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AI-Based Virtual Sensing of Gaseous Pollutant Emissions at the Tailpipe of a High-Performance Vehicle

Journal Article
03-17-04-0029
ISSN: 1946-3936, e-ISSN: 1946-3944
Published January 09, 2024 by SAE International in United States
AI-Based Virtual Sensing of Gaseous Pollutant Emissions at the
                    Tailpipe of a High-Performance Vehicle
Sector:
Citation: Giovannardi, E., Brusa, A., Petrone, B., Cavina, N. et al., "AI-Based Virtual Sensing of Gaseous Pollutant Emissions at the Tailpipe of a High-Performance Vehicle," SAE Int. J. Engines 17(4):2024, https://doi.org/10.4271/03-17-04-0029.
Language: English

Abstract:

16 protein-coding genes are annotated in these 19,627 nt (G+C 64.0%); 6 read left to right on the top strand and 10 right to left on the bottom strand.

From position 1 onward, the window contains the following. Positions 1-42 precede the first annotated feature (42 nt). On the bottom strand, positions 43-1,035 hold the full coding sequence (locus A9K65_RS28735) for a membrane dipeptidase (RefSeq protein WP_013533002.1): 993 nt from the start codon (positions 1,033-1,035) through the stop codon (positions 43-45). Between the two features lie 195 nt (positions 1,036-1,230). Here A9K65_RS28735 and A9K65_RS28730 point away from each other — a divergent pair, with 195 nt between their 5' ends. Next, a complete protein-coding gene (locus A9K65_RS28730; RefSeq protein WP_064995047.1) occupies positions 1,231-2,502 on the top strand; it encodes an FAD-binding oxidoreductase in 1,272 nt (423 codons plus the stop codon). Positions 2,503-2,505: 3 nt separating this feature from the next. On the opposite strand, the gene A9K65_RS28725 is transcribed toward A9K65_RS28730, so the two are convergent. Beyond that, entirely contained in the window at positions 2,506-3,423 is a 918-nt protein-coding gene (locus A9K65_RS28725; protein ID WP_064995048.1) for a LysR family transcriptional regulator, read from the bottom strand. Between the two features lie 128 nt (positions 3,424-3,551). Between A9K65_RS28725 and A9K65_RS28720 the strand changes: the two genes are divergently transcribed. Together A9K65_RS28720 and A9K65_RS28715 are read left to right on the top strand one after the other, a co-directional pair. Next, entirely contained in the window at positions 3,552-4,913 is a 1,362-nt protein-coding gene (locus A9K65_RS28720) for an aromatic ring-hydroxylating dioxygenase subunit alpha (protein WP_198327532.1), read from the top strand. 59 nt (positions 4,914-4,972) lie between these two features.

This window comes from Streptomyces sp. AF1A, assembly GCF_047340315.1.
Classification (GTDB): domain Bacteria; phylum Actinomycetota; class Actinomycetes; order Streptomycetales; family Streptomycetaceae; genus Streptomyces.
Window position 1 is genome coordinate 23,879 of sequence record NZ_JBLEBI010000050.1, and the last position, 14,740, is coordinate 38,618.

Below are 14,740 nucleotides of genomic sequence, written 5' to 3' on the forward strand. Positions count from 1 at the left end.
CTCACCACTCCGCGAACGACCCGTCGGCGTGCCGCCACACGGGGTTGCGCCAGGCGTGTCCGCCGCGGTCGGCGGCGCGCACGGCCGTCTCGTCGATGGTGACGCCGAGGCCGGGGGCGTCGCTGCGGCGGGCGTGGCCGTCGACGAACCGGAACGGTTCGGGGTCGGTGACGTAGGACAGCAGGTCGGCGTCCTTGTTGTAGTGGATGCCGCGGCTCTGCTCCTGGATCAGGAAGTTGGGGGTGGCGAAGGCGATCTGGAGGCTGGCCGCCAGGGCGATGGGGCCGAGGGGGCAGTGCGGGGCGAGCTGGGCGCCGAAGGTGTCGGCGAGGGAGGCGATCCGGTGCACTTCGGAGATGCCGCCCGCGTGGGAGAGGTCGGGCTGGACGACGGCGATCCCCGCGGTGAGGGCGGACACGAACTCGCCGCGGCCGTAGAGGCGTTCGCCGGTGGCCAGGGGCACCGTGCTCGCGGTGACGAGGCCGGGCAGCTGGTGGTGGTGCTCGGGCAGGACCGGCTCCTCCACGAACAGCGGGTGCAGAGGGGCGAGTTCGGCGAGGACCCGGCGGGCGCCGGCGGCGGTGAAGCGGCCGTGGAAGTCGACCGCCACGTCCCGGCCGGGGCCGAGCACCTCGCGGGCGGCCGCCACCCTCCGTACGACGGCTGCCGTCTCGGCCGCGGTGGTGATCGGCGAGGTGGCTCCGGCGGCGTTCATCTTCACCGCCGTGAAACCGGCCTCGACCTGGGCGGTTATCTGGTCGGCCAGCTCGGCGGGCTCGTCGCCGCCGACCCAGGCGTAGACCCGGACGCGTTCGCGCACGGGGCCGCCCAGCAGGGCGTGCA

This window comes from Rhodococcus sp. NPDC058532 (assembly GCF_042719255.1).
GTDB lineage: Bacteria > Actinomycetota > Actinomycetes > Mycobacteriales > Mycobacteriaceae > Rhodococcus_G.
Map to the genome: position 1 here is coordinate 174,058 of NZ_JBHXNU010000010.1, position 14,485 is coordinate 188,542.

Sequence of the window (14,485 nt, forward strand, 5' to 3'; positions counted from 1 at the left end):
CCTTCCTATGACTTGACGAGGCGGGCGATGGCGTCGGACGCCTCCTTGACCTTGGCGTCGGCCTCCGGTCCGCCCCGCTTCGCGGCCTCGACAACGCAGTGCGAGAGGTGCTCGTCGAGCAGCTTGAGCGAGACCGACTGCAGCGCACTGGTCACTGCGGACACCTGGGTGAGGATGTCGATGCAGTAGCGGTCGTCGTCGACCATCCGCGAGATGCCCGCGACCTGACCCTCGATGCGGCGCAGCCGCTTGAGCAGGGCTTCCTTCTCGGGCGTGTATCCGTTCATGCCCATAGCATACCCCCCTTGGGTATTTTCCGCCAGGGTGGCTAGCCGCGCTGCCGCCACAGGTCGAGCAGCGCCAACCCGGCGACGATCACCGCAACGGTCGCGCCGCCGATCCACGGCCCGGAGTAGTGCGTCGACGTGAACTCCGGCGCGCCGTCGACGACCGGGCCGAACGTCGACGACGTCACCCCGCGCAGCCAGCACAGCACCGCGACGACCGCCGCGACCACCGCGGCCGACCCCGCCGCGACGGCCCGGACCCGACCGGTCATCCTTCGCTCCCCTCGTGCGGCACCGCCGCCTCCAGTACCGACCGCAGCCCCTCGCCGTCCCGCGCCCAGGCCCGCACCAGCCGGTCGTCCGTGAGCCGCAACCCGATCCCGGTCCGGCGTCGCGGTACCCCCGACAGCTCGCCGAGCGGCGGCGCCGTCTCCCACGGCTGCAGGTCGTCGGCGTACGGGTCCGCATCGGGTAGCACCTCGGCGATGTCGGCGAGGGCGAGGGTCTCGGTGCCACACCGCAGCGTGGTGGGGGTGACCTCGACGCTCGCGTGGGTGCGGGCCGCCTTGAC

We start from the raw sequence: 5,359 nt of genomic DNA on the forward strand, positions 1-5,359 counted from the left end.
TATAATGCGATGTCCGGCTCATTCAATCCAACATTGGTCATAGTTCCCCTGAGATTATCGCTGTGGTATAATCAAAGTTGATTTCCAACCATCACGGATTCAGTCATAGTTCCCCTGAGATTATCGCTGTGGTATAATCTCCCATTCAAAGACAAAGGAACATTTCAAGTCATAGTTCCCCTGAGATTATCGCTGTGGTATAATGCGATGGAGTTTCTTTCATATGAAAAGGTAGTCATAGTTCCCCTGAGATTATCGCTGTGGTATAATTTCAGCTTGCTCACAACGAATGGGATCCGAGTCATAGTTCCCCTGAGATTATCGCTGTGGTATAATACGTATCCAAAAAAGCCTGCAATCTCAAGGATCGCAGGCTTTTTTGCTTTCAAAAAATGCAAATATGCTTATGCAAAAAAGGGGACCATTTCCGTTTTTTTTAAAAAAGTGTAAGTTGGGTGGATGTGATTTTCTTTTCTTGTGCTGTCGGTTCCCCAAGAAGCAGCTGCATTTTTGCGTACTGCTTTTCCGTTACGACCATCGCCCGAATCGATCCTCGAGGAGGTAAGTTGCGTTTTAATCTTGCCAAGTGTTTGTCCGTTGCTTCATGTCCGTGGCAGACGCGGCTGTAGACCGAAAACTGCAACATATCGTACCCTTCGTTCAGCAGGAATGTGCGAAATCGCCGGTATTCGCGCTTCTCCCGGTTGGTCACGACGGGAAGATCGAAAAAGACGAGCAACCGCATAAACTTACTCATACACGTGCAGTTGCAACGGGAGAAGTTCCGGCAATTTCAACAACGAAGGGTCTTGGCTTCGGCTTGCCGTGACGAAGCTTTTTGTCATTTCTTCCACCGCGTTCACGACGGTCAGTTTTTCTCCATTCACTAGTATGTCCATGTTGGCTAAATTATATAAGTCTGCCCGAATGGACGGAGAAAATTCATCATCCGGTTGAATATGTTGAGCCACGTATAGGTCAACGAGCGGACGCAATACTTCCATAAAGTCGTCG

This scientific publication presents the application of artificial intelligence (AI) techniques as a virtual sensor for tailpipe emissions of CO, NOx, and HC in a high-performance vehicle. The study aims to address critical challenges faced in real industrial applications, including signal alignment and signal dynamics management. A comprehensive pre-processing pipeline is proposed to tackle these issues, and a light gradient-boosting machine (LightGBM) model is employed to estimate emissions during real driving cycles. The research compares two modeling approaches: one involving a unique “direct model” and another using a “two-stage model” which leverages distinct models for the engine and the aftertreatment. The findings suggest that the direct model strikes the best balance between simplicity and accuracy. Furthermore, the study investigates two sensor setups: a standard configuration and an optimized one, which incorporates an additional lambda probe in the exhaust line after the main catalyst. The results indicate a significant enhancement in performance for NOx and CO estimations with the introduction of the third lambda probe, while HC results remain relatively unchanged. Additionally, the AI model is tested on two different electronic control unit (ECU) software calibrations, yielding excellent results in both cases. This suggests that machine learning models are robust to control software variation and can be used to optimize software calibrations in a virtual environment, reducing the reliance on extensive experimental testing. Moreover, the AI model’s performance demonstrates compatibility with real-time implementation. In conclusion, this work establishes the viability and efficiency of AI techniques in accurately estimating tailpipe emissions from an engine in an industrial context. The study showcases the potential for AI to contribute to emission estimation and optimization processes, offering a promising pathway for an innovative industrial practice.